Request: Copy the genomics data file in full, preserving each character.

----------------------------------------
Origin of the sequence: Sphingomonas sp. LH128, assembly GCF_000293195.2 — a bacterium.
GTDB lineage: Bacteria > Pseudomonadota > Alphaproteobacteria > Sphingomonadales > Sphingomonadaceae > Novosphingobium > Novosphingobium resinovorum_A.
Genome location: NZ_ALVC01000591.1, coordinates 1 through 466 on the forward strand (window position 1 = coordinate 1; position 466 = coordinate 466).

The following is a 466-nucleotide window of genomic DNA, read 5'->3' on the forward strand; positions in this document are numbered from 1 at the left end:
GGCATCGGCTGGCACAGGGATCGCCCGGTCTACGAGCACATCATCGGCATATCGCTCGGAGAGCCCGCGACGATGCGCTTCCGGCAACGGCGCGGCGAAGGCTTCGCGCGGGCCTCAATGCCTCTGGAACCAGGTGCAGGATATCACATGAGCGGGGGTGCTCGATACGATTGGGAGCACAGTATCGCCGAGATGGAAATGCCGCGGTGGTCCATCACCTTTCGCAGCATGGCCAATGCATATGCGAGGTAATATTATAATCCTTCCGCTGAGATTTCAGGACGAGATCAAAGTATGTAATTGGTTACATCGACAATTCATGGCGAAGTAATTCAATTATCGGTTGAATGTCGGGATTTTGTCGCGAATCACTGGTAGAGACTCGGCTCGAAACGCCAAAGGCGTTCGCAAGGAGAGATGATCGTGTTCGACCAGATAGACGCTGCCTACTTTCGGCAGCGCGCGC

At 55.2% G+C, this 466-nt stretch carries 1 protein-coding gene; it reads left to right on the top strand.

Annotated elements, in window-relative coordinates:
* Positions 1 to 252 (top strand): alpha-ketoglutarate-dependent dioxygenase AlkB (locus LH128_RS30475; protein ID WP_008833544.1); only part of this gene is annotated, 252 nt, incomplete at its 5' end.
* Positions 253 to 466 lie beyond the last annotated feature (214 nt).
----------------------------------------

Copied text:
Origin of the sequence: Sphingomonas sp. LH128, assembly GCF_000293195.2 — a bacterium.
GTDB lineage: Bacteria > Pseudomonadota > Alphaproteobacteria > Sphingomonadales > Sphingomonadaceae > Novosphingobium > Novosphingobium resinovorum_A.
Genome location: NZ_ALVC01000591.1, coordinates 1 through 466 on the forward strand (window position 1 = coordinate 1; position 466 = coordinate 466).

The following is a 466-nucleotide window of genomic DNA, read 5'->3' on the forward strand; positions in this document are numbered from 1 at the left end:
GGCATCGGCTGGCACAGGGATCGCCCGGTCTACGAGCACATCATCGGCATATCGCTCGGAGAGCCCGCGACGATGCGCTTCCGGCAACGGCGCGGCGAAGGCTTCGCGCGGGCCTCAATGCCTCTGGAACCAGGTGCAGGATATCACATGAGCGGGGGTGCTCGATACGATTGGGAGCACAGTATCGCCGAGATGGAAATGCCGCGGTGGTCCATCACCTTTCGCAGCATGGCCAATGCATATGCGAGGTAATATTATAATCCTTCCGCTGAGATTTCAGGACGAGATCAAAGTATGTAATTGGTTACATCGACAATTCATGGCGAAGTAATTCAATTATCGGTTGAATGTCGGGATTTTGTCGCGAATCACTGGTAGAGACTCGGCTCGAAACGCCAAAGGCGTTCGCAAGGAGAGATGATCGTGTTCGACCAGATAGACGCTGCCTACTTTCGGCAGCGCGCGC

At 55.2% G+C, this 466-nt stretch carries 1 protein-coding gene; it reads left to right on the top strand.

Annotated elements, in window-relative coordinates:
* Positions 1 to 252 (top strand): alpha-ketoglutarate-dependent dioxygenase AlkB (locus LH128_RS30475; protein ID WP_008833544.1); only part of this gene is annotated, 252 nt, incomplete at its 5' end.
* Positions 253 to 466 lie beyond the last annotated feature (214 nt).